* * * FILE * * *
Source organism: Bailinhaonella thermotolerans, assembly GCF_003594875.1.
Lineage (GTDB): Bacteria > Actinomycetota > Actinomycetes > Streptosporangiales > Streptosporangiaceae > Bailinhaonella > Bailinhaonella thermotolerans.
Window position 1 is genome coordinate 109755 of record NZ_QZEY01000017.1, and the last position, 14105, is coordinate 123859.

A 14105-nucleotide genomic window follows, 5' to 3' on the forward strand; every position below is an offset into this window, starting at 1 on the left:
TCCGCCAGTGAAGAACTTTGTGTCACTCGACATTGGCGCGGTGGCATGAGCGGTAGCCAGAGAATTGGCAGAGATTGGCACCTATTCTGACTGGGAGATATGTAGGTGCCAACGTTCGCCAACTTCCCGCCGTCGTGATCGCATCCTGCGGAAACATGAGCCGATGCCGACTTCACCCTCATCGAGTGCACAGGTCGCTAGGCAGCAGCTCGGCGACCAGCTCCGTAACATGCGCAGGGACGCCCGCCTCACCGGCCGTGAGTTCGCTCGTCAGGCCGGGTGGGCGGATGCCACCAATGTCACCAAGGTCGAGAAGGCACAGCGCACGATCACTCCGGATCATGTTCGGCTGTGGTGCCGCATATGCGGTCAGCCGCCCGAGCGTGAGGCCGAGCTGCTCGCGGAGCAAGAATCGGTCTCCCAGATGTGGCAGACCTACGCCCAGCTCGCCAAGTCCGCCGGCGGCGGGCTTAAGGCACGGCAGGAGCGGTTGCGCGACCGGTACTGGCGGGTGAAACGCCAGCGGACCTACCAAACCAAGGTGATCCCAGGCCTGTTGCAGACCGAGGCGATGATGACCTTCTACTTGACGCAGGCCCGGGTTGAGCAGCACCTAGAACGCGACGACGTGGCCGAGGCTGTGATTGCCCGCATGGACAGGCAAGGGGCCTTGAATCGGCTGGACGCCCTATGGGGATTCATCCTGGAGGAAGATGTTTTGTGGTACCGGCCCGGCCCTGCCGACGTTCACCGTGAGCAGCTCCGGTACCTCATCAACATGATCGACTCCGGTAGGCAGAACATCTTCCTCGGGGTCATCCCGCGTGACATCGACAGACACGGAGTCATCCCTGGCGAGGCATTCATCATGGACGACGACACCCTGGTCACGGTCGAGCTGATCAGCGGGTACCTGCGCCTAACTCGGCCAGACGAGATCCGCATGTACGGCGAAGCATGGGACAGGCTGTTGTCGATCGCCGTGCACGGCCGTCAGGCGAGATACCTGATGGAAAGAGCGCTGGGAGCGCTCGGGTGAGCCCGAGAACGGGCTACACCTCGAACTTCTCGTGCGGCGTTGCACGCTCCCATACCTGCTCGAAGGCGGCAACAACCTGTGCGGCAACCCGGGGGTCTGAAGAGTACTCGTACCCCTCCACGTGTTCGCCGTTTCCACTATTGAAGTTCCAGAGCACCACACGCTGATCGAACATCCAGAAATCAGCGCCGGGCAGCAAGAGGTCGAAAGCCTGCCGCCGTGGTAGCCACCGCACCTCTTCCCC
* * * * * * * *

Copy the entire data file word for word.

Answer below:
Source organism: Bailinhaonella thermotolerans, assembly GCF_003594875.1.
Lineage (GTDB): Bacteria > Actinomycetota > Actinomycetes > Streptosporangiales > Streptosporangiaceae > Bailinhaonella > Bailinhaonella thermotolerans.
Window position 1 is genome coordinate 109755 of record NZ_QZEY01000017.1, and the last position, 14105, is coordinate 123859.

A 14105-nucleotide genomic window follows, 5' to 3' on the forward strand; every position below is an offset into this window, starting at 1 on the left:
TCCGCCAGTGAAGAACTTTGTGTCACTCGACATTGGCGCGGTGGCATGAGCGGTAGCCAGAGAATTGGCAGAGATTGGCACCTATTCTGACTGGGAGATATGTAGGTGCCAACGTTCGCCAACTTCCCGCCGTCGTGATCGCATCCTGCGGAAACATGAGCCGATGCCGACTTCACCCTCATCGAGTGCACAGGTCGCTAGGCAGCAGCTCGGCGACCAGCTCCGTAACATGCGCAGGGACGCCCGCCTCACCGGCCGTGAGTTCGCTCGTCAGGCCGGGTGGGCGGATGCCACCAATGTCACCAAGGTCGAGAAGGCACAGCGCACGATCACTCCGGATCATGTTCGGCTGTGGTGCCGCATATGCGGTCAGCCGCCCGAGCGTGAGGCCGAGCTGCTCGCGGAGCAAGAATCGGTCTCCCAGATGTGGCAGACCTACGCCCAGCTCGCCAAGTCCGCCGGCGGCGGGCTTAAGGCACGGCAGGAGCGGTTGCGCGACCGGTACTGGCGGGTGAAACGCCAGCGGACCTACCAAACCAAGGTGATCCCAGGCCTGTTGCAGACCGAGGCGATGATGACCTTCTACTTGACGCAGGCCCGGGTTGAGCAGCACCTAGAACGCGACGACGTGGCCGAGGCTGTGATTGCCCGCATGGACAGGCAAGGGGCCTTGAATCGGCTGGACGCCCTATGGGGATTCATCCTGGAGGAAGATGTTTTGTGGTACCGGCCCGGCCCTGCCGACGTTCACCGTGAGCAGCTCCGGTACCTCATCAACATGATCGACTCCGGTAGGCAGAACATCTTCCTCGGGGTCATCCCGCGTGACATCGACAGACACGGAGTCATCCCTGGCGAGGCATTCATCATGGACGACGACACCCTGGTCACGGTCGAGCTGATCAGCGGGTACCTGCGCCTAACTCGGCCAGACGAGATCCGCATGTACGGCGAAGCATGGGACAGGCTGTTGTCGATCGCCGTGCACGGCCGTCAGGCGAGATACCTGATGGAAAGAGCGCTGGGAGCGCTCGGGTGAGCCCGAGAACGGGCTACACCTCGAACTTCTCGTGCGGCGTTGCACGCTCCCATACCTGCTCGAAGGCGGCAACAACCTGTGCGGCAACCCGGGGGTCTGAAGAGTACTCGTACCCCTCCACGTGTTCGCCGTTTCCACTATTGAAGTTCCAGAGCACCACACGCTGATCGAACATCCAGAAATCAGCGCCGGGCAGCAAGAGGTCGAAAGCCTGCCGCCGTGGTAGCCACCGCACCTCTTCCCC